Who cares? The Global Pandemic Shutdown Impacts Disadvantaged & Desperate in Haiti

This article contains commentary which reflects the author's opinion
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Global Consequences of Corona Virus.

Global travel restrictions prohibit American travel to Haiti causing dire health care consequences amongst those most in need. Orthopedic Surgeon, Dr. Leonard D’Addesi, M.D., is one of dozens of American surgeons who previously volunteered with Mission of Hope, a nonprofit group organizing volunteers for medical mission trips, active in Haiti prior to the Covid-19 pandemic shutdown.

Dr. D’Addesi reflected on the conditions he experienced in prior week-long volunteer surgical trips to Haiti. “To say that Haiti is a Third World country is an understatement. Haiti is very poor, low in resources, with poor access to healthcare, poor sanitation, and an average age of death of about 55 years old. There are many patients for which I cared and examined that had very simple needs, but because of poor access to healthcare, had no treatment options.”

Limited access to healthcare in Haiti includes reasons such as low income or no money to pay for medical costs, limited availability of hospitals and healthcare personnel or inability to travel to those hospitals either because they were too far away, or too sick to travel. These are patients for whom telemedicine is definitely not an option.

Dr. D’Addesi described the medical facilities as being makeshift, often involving abandoned buildings or tents, with pseudo sterile conditions. All of their equipment, tools, and drapes were brought in from the US which often required paying a bribe within the corrupt local government to get the equipment into the country.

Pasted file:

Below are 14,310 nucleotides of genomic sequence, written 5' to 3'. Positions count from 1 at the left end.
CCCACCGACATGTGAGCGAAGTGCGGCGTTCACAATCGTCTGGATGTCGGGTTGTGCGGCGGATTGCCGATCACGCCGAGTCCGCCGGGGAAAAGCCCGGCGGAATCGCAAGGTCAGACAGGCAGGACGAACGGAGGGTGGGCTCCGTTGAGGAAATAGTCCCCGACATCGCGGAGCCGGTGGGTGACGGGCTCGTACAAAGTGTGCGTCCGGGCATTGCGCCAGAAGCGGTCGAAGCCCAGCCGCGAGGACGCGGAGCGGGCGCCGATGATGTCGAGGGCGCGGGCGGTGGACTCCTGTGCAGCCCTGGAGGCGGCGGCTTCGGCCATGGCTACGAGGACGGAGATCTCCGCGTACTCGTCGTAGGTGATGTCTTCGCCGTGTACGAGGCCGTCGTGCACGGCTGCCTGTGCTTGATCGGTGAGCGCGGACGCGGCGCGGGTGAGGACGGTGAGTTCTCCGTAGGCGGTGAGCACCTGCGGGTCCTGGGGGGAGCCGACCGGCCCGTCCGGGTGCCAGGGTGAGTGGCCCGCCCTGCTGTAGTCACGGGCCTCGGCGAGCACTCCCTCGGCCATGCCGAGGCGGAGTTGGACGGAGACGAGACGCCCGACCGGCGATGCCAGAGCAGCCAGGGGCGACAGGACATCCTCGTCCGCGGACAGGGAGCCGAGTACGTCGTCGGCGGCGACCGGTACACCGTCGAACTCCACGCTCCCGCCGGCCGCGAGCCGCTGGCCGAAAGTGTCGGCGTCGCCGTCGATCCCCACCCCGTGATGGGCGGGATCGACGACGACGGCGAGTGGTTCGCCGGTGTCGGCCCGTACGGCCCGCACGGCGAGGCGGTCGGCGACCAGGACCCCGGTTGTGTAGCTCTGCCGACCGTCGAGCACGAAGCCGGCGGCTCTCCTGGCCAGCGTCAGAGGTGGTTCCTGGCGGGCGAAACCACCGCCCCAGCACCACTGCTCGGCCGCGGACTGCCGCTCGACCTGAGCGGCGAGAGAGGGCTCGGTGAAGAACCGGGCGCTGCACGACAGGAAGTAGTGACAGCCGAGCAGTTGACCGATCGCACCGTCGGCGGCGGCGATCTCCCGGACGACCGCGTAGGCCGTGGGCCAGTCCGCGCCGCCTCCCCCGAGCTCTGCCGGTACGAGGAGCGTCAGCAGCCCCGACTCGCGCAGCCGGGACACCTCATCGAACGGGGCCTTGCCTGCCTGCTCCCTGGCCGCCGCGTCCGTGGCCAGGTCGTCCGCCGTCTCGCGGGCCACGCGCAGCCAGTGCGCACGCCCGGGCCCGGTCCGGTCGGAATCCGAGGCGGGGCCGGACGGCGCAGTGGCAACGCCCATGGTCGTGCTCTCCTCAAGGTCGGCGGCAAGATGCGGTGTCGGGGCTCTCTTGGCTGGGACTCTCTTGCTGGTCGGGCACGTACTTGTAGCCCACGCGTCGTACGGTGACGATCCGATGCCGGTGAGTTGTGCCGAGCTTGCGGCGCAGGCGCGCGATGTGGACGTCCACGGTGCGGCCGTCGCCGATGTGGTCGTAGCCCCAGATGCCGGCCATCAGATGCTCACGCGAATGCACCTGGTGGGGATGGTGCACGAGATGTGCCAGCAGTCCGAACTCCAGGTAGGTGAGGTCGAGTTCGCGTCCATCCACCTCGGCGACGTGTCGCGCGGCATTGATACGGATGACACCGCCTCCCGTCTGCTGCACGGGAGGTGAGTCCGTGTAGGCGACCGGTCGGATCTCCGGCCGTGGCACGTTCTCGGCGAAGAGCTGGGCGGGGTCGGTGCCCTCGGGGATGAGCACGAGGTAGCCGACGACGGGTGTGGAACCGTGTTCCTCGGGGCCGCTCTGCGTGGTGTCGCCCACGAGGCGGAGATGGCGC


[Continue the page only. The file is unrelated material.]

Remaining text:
Dr. D’Addesi is an orthopedic surgeon who practices primarily surgery on extremities. Many of the cases he treated were benign tumors including ganglions, fatty tumors, and large pedunculated masses. These were unsightly, uncomfortable, and caused the patients to be looked down upon by society.

Sometimes people had injuries that were beyond the scope of what he could perform on these trips because they needed very invasive surgery.

“One patient fractured his tibia, which is the bone between the knee and the ankle, in a motorcycle accident one year earlier. He had what is called an open or a compound fracture where the skin was split open. The bone and wound were infected for the last year and pus was pouring out of the wound. He wasn’t able to walk because his leg was unstable and the hospital wanted too much money for him to have it repaired.”

Another patient had injured his leg and developed an equinus contracture where the ankle is flexed down, and the toes are pointing down making it difficult to walk. He could not lift his foot or ankle up to walk normally because of the contracture. Dr. D’Adessi performed an Achilles lengthening and straighten his foot out so that he could walk normally.